Drinking: German Lager, Electric Hop Candy Jr, Scottish 70/-, English IPA, Russian Imperial Stout, Black Butte Porter, Saison

Working on: Kölsch


PostLink    Posted: Fri Apr 20, 2018 6:13 pm    Post subject: Reply with quote

I don't see how it could make such a huge difference.

Just to be sure, are you using a hydrometer or refractometer to measure? (Refractometer do not work correctly when alcohol is present. There are calculators to try and offset the errors but none of them seem to agree with each other).

Kal

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ampsman



Joined: 16 Jan 2018
Posts: 5



PostLink    Posted: Fri Apr 20, 2018 8:09 pm    Post subject: Reply with quote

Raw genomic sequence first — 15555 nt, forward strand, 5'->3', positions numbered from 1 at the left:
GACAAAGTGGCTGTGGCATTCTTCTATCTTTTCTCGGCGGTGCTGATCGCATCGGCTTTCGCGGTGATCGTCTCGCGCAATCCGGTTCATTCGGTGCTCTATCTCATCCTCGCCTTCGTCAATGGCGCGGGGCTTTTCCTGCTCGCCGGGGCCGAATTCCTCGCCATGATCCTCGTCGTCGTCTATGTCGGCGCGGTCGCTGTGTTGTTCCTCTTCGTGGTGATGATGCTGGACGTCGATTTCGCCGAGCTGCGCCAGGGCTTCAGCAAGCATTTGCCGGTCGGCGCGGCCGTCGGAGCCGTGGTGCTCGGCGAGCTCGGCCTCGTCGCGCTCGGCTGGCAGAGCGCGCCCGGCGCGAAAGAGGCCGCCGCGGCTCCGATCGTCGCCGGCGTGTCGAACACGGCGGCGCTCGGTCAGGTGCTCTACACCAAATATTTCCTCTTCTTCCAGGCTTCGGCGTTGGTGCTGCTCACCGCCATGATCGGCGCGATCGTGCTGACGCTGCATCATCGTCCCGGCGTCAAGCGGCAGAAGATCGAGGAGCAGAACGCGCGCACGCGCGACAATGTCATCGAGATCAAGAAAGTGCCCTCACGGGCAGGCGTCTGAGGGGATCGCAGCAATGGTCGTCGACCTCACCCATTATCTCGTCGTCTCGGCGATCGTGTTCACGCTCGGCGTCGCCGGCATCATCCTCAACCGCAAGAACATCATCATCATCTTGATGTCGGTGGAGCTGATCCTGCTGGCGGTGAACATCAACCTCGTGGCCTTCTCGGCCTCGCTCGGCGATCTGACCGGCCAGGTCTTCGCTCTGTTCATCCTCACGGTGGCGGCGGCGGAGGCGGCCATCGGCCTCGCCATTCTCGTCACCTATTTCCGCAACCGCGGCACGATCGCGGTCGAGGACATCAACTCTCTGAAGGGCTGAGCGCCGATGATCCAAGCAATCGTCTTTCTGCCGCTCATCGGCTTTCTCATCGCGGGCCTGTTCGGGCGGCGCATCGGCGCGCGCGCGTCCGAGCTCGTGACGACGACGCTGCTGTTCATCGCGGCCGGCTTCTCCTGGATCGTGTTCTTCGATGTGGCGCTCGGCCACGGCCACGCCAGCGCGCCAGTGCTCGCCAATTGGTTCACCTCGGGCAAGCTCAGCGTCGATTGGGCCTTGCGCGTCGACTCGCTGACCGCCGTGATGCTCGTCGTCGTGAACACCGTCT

ya, I was using a hydrometer. I took 2 reading cause I didnt believe it.
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kal
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Joined: 12 Dec 2010
Posts: 9504
Location: Ottawa, Canada

Drinking: German Lager, Electric Hop Candy Jr, Scottish 70/-, English IPA, Russian Imperial Stout, Black Butte Porter, Saison

Working on: Kölsch


PostLink    Posted: Fri Apr 20, 2018 8:14 pm    Post subject: Reply with quote

How's it taste? (At the end of the day that's all that matters)

Were you fermenting in a time machine by chance? Wink

Kal

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perogi



Joined: 12 Feb 2012
Posts: 818
Location: NH

Drinking: Perogi Pale, NEIPA, Nutter's Crossing Nut Brown Ale, What the helles a kolsch?

Working on: More Perogi Pale, Edmund Fitzgerald Porter Clone


PostLink    Posted: Fri Apr 20, 2018 11:57 pm    Post subject: Reply with quote

Quote: